The Total Ink Limit (TIL) is also located under File>Color Settings>CMYK Setup and is another important parameter to consider. Improper handling may result in moire. You must try to control the total amount of ink between 340-380%. That is, if you can't pull down the Lc and Lm curves, you will increase the amount of ink by 200% in the dark tone area, resulting in a 500% unimaginable amount of ink in the screen separation. By specifying a lower total amount of ink, not only can the color reproduction ability be improved, but also the amount of ink can be reduced and the cost can be saved.
To prevent dot gains, additional channels must be manually adjusted (in the CMYK Setup window) and each channel be individually adjusted. The reasons for this adjustment are twofold. First, the color value of the light color ink is greatly reduced, and the effect of dot gain on the high tone and 25% tone area is not significant. Second, the probability of dot gain occurring in this part of the image is very small.
When printing, you must carefully observe the difference between the printed image and the original image. If further corrections are required, you can brighten or darken (reduce or increase the printing density of the ink), or return to the processing stage and adjust each time. The color values â€‹â€‹of the color channels make them brighter or darker. Experience is the best guide, so the first few images in six-color printing have the most experience. For users who are printing six colors for the first time, it is best to record each change carefully.
Number of lines
The advantage of using a two-tone process printing is that the number of halftone screen lines can be reduced without significant loss of resolution. This facilitates the work of the two methods. First, if the number of screen lines is reduced (using larger dots), dot gain and tone reproduction are controlled, and virtual halo is also easy to control. Moire is also not obvious. This makes the entire image easier to control and better consistent.
On the Other hand, if the number of screen lines remains at the usual level, the appearance with increased resolution will be seen. The details will be rich, and the visual half-tone rose pattern will be reduced. This is very important for POP. Because the halftone pattern in the POP can reduce the quality of the image.
The adjustment of the number of lines is the same as the halftone screen adjustment discussed in the next paragraph, which is modified in the "Page Setup" window (File>Page Setup>Screen).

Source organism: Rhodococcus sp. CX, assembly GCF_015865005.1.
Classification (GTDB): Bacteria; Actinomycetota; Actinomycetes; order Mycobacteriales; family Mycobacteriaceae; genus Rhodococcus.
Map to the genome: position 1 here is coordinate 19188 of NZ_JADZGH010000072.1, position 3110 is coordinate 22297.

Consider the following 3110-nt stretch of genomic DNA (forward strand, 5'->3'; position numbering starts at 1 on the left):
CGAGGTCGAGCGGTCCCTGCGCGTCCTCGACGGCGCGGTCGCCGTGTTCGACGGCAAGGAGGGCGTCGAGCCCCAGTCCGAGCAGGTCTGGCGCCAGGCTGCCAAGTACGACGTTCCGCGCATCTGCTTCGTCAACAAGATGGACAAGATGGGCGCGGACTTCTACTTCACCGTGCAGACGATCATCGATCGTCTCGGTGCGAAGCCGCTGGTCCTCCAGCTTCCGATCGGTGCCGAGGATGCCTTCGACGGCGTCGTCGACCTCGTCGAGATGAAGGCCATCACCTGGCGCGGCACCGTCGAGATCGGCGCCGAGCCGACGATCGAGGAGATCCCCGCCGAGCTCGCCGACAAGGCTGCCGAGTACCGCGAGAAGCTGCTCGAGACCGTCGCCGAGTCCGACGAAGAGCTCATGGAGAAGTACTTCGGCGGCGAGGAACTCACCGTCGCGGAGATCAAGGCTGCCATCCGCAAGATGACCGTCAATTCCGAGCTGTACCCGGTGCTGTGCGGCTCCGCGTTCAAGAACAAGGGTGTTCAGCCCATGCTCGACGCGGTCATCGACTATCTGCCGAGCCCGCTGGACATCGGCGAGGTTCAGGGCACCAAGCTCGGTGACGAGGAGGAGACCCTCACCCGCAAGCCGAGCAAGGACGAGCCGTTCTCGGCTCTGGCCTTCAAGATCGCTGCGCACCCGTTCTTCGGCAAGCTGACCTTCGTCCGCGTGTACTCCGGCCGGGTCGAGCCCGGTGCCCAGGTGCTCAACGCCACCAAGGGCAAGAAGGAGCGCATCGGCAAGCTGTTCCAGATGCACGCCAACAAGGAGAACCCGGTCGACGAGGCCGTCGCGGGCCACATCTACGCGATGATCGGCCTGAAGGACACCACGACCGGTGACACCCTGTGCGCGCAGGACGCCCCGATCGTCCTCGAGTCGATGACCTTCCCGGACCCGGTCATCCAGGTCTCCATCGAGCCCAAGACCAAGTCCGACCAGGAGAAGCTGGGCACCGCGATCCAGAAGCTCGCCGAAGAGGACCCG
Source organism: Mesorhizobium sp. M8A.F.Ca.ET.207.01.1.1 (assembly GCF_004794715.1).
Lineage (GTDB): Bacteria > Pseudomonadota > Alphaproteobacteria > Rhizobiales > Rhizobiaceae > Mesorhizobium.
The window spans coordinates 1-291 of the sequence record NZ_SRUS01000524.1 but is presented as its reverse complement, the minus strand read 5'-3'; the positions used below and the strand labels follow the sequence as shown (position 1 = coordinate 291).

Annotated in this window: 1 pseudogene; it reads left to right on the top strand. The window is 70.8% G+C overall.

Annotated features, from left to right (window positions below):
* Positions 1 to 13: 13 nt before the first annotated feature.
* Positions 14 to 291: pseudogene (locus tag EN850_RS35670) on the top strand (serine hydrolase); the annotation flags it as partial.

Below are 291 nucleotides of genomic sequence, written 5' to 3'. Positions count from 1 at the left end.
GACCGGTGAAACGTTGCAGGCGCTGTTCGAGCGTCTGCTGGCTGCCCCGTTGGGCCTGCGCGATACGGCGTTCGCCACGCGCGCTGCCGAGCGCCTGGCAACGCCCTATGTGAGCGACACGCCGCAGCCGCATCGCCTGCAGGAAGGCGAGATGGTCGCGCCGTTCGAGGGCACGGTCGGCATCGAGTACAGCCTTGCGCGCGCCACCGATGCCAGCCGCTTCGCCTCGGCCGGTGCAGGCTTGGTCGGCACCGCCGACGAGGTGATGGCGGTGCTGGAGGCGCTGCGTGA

Separation net angle
For the six-color printing mode, the control of the web angle is relatively easy. When the cyan and magenta channels are separated, they effectively become dual-color channels. This means that when the Lc halftone dot is mixed with standard cyan ink, the minimum angle between every two colors must be kept at 30Â°.
Typically, the cyan and magenta halftone screen angles differ by 60Â° (eg, 15Â° and 75Â° or similar values). With this in mind, make a simple transition to the web corner. Lc is printed at a 15Â° screen angle and standard Cyan is printed at 75Â°. Lm is printed at 75Â° and standard magenta is printed at 15Â°. Now look at the 60Â° difference between Lc and Lm, and the difference between standard cyan and magenta is 60Â°. Both conditions can be satisfied, and any color will not conflict with other colors.
Also remember to rotate all the corners away from the 0Â°, 45Â°, and 90Â° corners of the traditional lithographic screen. These angle conflicts can create serious moirÃ© patterns. One of the most common rotation angles is to increase 7.5Â° to avoid the corners that cause conflicts. For example, if the lithographic screen angles are 0Â°, 15Â°, 45Â°, and 75Â°, the rotated screen angles are set to 7.5Â°, 22.5Â°, 52.5Â°, and 82.5Â°.
For a multi-channel color separation process, proofing becomes a weak link. No analog proofing system (Matchprint, Waterproof, etc.) gives a better preview. Several digital proofing programs will enter the market, but now the only proofing method that can be used is proof printing, which is expensive and time-consuming.
(to be continued)
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